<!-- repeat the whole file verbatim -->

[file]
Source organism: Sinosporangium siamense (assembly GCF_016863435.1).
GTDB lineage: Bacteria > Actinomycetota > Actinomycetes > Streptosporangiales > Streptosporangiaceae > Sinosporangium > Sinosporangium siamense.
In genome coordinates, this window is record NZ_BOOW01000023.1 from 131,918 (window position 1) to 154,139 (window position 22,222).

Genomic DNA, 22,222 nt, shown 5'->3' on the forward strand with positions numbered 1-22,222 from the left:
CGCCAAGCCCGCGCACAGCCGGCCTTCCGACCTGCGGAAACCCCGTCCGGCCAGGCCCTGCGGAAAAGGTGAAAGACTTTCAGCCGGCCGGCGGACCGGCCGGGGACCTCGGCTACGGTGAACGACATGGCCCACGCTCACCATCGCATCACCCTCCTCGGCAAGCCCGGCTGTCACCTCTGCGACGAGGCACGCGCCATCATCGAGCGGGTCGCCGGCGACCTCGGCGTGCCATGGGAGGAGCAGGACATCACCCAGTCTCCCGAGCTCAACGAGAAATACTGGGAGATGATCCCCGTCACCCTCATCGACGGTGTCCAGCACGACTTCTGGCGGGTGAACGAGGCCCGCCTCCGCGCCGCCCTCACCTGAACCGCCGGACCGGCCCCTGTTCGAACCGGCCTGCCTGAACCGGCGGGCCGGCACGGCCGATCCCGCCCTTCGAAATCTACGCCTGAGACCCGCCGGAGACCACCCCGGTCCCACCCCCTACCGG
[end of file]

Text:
Source organism: Sinosporangium siamense (assembly GCF_016863435.1).
GTDB lineage: Bacteria > Actinomycetota > Actinomycetes > Streptosporangiales > Streptosporangiaceae > Sinosporangium > Sinosporangium siamense.
In genome coordinates, this window is record NZ_BOOW01000023.1 from 131,918 (window position 1) to 154,139 (window position 22,222).

Genomic DNA, 22,222 nt, shown 5'->3' on the forward strand with positions numbered 1-22,222 from the left:
CGCCAAGCCCGCGCACAGCCGGCCTTCCGACCTGCGGAAACCCCGTCCGGCCAGGCCCTGCGGAAAAGGTGAAAGACTTTCAGCCGGCCGGCGGACCGGCCGGGGACCTCGGCTACGGTGAACGACATGGCCCACGCTCACCATCGCATCACCCTCCTCGGCAAGCCCGGCTGTCACCTCTGCGACGAGGCACGCGCCATCATCGAGCGGGTCGCCGGCGACCTCGGCGTGCCATGGGAGGAGCAGGACATCACCCAGTCTCCCGAGCTCAACGAGAAATACTGGGAGATGATCCCCGTCACCCTCATCGACGGTGTCCAGCACGACTTCTGGCGGGTGAACGAGGCCCGCCTCCGCGCCGCCCTCACCTGAACCGCCGGACCGGCCCCTGTTCGAACCGGCCTGCCTGAACCGGCGGGCCGGCACGGCCGATCCCGCCCTTCGAAATCTACGCCTGAGACCCGCCGGAGACCACCCCGGTCCCACCCCCTACCGG